The Malta Independent 18 April 2024, Thursday
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'Nobody is illegal, we were all created by God' – Grand Chancellor of the Order of Malta

Kevin Schembri Orland Wednesday, 9 September 2015, 10:06 Last update: about 10 years ago

The Order of Malta has taken quite an active role in providing aid and supporting refugees and migrants fleeing from conflict zones, trying to make a better life for them and their families.

The Order's Grand Chancellor Albrecht Freiherr von Boeselager told the Malta Independent about its presence and work in this regard.

“We are present in some countries of origin like Iraq, Lebanon and when possible through mobile clinics in Syria, as well as some African countries. We also have a presence on Italian coast guard ships providing medical services. In Germany we run reception centres and last year, more than 50% of the 200,000 asylum seekers in Germany went through our facilities where they spent their first ten days to two weeks. In France we offer legal advice to refugees and asylum seekers and in Hungary we provide first aid services”.

The Grand Chancellor doesn't have the golden bullet for solving the crisis, but he believes the first challenge for politicians is that there is no single solution. “We have to decide on several practical steps and must be aware that we will be faced with the influx of migrants for the foreseeable future. From the perspective of the order, the first problem is language perception. We should never talk about illegal people. Nobody is illegal, we were all created by God and live equally. The difference is in the status to stay within a country. We have to deal with these people with dignity. In the actual crisis, for the short-term, we must distinguish between war-zone refugees, real asylum seekers and migrants. We have to deal with the migrant problem too but for the moment we have to concentrate on those who flee because they risk their lives. All the European countries have signed the UN Conventions for asylum seekers and refugees and we are bound to this. Its not only a question of law, but a question of humanity. I think its a scandal, that we force refugees from Syria, who have just escaped from the country to make their way to Europe through life threatening means. A solution for this has to be found. I hope that Europe will soon agree on a system on how to deal with these people. Without a common policy, we will not be able to tackle this crisis”.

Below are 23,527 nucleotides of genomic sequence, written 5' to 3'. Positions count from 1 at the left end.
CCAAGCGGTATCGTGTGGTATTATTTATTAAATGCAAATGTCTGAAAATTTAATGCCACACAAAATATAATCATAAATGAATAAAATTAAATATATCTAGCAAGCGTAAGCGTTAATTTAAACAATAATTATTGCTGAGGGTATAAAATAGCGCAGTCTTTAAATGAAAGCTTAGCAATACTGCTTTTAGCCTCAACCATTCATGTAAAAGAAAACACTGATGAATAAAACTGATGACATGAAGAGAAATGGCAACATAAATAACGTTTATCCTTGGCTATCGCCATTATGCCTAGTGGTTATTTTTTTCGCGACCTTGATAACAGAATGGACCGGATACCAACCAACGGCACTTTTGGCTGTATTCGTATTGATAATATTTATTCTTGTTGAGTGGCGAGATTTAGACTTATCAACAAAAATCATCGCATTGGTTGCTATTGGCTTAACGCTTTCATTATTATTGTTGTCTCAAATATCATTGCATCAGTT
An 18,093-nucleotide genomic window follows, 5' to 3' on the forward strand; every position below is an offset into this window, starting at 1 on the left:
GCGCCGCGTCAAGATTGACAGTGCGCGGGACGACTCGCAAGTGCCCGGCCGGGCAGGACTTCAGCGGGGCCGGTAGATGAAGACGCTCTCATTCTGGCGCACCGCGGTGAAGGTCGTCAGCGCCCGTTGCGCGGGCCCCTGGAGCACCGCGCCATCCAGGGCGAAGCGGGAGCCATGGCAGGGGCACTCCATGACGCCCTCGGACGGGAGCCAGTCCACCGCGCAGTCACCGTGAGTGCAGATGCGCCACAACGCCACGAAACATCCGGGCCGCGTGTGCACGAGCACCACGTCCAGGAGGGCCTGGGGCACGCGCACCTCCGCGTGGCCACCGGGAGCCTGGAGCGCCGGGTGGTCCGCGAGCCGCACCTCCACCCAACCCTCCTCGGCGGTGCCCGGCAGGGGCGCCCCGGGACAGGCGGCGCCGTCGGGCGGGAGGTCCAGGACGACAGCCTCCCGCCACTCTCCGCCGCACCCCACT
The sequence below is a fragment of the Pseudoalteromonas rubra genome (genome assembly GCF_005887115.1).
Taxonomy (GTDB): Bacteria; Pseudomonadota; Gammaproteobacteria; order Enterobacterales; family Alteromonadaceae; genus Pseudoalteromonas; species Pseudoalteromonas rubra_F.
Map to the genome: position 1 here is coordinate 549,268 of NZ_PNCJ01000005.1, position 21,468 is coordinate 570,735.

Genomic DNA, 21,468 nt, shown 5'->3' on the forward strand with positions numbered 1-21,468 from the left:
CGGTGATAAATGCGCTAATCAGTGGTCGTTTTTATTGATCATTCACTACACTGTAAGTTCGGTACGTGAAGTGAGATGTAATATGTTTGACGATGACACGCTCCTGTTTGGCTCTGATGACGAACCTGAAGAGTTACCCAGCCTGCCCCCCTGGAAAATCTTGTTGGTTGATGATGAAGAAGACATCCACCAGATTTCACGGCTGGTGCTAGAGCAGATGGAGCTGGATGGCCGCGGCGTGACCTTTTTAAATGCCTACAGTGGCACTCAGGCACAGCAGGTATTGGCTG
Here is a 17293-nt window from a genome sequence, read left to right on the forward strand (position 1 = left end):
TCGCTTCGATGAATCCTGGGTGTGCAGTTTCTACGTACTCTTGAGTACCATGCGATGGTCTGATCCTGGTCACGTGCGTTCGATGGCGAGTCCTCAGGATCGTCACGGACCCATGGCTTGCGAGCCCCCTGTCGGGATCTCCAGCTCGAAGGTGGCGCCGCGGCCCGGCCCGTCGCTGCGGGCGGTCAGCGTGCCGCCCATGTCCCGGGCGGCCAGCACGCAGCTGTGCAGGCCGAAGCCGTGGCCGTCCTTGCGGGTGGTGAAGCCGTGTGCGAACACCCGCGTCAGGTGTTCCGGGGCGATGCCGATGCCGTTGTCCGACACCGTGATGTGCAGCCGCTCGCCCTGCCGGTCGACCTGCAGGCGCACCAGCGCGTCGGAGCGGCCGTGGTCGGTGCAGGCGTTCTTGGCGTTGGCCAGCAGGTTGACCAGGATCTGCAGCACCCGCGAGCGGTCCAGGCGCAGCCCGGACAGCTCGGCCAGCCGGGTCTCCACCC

Financing the Order's aid endeavours comes from public funding. For example for their work with the Italian coastguard, they are funded by the Italian state, the reception centres in Germany are funded by the German government, and the Order conducts this work on behalf of the respective governments, he explained. “They entrust us as they know we have the experience and its cheaper than if the State had to do it itself. We are also collecting donations to help through additional services”.

The Order showed a strong presence in Malta for the 450th anniversary of the Great Siege. “With the crisis in the Middle East it has become more important for organisations based on Christian faith and the Muslim community join forces to counter terrorism and also to deal with the human tragedy. We have initiated a number of efforts where, for example, in Lebanon the Order runs ten clinics, five of which are run in close cooperation with members from different religions, such as Sunnis, Shiites and those of Jewish faith. We even have a clinic in the South where Shiite nurses wear our cross. In preparation for the World Humanitarian Summit next year, we organised a symposium in Geneva with the title 'Faith based Organisations, together for Humanitarian Action'. Where we spoke about special services and the added value of faith based organisations in crises. We held it together with Muslims, Hindus, Buddhists. We believe that such organisations are better placed to link with the religious infrastructure of countries and organise support, while having better access to information as to how to implement such aid”.

Following the long term spent by the Order in Malta, the shared history has bout the two together. In recent times, the government and the Order have realised that there are common interests for development. For example, the Fort St Angelo restoration, but also both are faced with the refugee crisis. There are fields where we have intensified our cooperation.

As for the future, the Grand Chancellor hopes that the Order would be able to adapt to the requirements of the time and always be up to alleviating misery, whatever comes.

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